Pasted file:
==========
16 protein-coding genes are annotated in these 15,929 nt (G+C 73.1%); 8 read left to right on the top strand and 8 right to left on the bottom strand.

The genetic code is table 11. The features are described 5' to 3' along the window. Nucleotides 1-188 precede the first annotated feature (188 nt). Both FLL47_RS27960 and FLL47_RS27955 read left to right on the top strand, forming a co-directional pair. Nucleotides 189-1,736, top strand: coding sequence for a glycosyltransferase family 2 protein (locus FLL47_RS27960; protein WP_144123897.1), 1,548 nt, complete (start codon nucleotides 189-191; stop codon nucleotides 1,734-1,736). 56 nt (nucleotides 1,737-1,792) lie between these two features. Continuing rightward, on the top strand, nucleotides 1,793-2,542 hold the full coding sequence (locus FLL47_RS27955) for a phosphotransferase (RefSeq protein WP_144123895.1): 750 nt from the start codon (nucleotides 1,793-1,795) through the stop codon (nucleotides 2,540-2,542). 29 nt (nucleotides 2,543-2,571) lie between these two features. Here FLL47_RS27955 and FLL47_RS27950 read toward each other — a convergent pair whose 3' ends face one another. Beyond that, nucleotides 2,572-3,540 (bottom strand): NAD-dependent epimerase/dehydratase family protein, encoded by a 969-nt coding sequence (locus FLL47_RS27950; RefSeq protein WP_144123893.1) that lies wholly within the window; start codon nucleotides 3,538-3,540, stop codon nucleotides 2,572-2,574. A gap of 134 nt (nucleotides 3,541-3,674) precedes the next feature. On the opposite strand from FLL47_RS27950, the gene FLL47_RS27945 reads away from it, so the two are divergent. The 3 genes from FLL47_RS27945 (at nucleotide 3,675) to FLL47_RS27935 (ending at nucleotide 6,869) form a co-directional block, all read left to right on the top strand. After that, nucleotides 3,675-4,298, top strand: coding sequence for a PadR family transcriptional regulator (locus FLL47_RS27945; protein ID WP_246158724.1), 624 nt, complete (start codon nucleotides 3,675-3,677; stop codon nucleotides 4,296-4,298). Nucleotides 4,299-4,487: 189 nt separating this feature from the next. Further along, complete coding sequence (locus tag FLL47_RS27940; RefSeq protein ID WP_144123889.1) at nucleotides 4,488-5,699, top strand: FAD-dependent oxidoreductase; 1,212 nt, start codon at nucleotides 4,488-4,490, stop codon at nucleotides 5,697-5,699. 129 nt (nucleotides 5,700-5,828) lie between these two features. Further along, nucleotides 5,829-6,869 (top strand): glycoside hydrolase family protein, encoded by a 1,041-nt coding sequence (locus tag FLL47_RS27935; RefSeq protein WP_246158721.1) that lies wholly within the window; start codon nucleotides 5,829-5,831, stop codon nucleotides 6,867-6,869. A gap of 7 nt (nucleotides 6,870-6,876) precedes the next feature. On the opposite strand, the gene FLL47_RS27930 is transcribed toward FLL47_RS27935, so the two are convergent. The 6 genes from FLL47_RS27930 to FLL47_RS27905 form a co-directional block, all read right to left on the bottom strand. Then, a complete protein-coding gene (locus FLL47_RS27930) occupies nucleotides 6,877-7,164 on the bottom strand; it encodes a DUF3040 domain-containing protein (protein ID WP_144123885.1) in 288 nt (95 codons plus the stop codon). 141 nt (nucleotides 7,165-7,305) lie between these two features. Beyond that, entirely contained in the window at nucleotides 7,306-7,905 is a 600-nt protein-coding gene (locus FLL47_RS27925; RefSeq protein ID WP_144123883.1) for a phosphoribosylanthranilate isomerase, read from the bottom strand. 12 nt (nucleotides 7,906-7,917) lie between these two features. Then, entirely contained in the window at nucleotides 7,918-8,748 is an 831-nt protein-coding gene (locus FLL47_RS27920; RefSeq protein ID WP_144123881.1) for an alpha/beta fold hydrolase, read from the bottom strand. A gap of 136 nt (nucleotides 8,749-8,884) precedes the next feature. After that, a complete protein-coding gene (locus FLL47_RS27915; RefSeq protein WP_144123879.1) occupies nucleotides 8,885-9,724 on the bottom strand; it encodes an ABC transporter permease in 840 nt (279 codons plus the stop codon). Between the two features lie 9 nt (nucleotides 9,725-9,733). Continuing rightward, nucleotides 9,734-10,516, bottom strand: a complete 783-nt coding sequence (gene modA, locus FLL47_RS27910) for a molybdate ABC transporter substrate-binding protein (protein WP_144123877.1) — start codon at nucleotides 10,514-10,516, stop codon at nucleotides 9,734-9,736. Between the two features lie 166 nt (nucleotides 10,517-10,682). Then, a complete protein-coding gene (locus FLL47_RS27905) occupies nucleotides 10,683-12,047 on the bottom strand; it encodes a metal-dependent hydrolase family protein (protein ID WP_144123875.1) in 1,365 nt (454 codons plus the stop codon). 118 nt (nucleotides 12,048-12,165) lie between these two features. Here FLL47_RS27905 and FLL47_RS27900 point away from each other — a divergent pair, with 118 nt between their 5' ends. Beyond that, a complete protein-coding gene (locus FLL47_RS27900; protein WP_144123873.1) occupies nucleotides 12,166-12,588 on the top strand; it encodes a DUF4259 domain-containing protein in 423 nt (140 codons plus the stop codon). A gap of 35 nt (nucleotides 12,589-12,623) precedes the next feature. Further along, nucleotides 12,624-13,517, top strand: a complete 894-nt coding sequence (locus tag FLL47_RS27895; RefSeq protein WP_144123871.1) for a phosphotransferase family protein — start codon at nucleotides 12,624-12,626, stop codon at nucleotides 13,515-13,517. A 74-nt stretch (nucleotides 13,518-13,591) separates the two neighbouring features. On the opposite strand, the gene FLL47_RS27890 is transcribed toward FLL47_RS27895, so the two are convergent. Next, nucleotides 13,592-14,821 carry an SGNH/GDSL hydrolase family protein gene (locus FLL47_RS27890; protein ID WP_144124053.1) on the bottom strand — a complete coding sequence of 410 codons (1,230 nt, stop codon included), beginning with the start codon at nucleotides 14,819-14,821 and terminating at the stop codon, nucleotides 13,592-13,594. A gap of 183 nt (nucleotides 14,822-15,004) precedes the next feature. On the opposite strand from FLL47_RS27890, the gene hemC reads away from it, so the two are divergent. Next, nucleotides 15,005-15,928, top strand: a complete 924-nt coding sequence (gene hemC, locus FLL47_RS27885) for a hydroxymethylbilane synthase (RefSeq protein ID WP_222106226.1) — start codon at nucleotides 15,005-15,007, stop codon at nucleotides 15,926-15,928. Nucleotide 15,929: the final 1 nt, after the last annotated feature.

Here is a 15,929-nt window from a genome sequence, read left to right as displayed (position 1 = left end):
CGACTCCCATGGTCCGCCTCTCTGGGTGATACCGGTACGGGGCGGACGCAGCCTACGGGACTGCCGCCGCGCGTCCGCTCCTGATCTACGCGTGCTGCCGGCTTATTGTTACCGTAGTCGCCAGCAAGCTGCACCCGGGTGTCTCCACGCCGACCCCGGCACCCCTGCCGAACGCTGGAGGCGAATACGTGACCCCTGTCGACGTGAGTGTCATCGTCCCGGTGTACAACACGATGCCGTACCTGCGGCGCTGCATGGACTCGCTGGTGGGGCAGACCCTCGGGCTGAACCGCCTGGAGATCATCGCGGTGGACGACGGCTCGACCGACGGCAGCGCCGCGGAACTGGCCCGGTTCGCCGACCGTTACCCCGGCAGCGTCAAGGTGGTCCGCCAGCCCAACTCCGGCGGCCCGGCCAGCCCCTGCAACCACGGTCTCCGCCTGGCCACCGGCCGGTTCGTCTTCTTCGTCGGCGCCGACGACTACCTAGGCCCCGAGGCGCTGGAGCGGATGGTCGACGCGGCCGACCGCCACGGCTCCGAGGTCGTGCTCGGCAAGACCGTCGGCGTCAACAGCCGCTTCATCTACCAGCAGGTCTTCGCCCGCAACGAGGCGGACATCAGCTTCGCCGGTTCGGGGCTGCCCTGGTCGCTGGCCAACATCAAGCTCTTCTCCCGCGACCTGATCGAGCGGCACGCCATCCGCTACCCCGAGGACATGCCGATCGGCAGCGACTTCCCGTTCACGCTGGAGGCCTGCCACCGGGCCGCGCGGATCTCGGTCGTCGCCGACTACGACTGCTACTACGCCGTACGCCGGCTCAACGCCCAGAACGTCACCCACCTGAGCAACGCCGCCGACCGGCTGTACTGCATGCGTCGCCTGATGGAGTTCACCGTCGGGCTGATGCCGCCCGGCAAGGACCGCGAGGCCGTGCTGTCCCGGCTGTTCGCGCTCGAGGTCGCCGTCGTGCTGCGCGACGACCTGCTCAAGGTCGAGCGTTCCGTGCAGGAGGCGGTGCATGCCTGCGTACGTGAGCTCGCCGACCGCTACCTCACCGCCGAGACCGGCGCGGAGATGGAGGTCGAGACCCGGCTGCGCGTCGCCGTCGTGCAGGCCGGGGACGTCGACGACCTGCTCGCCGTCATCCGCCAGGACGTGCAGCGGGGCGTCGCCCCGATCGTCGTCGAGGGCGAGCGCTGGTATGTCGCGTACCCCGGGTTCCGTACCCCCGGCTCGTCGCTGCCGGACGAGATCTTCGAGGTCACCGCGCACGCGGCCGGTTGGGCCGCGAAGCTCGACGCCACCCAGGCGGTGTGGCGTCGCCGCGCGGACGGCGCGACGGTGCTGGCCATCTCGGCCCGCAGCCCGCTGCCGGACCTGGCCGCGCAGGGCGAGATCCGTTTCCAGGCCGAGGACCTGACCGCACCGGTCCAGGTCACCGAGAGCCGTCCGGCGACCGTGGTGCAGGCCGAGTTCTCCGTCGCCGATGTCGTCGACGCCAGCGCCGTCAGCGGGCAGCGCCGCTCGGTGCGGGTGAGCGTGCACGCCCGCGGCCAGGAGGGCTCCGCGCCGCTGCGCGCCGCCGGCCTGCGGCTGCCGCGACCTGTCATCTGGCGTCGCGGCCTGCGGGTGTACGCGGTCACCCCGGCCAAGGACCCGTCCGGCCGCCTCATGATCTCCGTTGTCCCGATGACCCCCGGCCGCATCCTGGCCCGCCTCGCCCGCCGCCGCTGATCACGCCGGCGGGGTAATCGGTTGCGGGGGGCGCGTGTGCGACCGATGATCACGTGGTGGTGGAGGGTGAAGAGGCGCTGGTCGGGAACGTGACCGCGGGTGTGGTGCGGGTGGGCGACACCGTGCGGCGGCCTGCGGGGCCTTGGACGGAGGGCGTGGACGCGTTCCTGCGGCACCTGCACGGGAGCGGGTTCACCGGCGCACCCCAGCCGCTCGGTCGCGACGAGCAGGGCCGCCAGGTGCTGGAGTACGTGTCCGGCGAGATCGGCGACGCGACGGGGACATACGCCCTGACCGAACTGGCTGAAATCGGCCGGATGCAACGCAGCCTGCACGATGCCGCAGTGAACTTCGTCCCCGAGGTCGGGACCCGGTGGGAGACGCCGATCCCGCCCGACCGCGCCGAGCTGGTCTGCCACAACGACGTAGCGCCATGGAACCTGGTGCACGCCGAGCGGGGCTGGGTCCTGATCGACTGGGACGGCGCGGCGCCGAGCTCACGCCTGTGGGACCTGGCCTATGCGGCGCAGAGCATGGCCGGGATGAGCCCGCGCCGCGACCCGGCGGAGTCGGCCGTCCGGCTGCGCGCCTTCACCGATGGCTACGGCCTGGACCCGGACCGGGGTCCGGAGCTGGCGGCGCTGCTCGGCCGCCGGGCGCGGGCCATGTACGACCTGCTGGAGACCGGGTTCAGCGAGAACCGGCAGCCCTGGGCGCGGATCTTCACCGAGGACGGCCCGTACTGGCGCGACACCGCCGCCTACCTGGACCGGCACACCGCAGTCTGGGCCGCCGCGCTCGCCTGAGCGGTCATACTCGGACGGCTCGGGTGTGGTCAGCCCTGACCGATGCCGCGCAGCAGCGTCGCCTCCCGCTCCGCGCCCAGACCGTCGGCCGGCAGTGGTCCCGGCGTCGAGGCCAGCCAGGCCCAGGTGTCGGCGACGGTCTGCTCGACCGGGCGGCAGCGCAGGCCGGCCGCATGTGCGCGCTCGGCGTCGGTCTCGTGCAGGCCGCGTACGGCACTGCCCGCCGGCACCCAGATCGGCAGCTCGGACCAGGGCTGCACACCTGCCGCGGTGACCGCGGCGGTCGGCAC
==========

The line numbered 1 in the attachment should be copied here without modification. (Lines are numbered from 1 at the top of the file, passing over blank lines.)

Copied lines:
16 protein-coding genes are annotated in these 15,929 nt (G+C 73.1%); 8 read left to right on the top strand and 8 right to left on the bottom strand.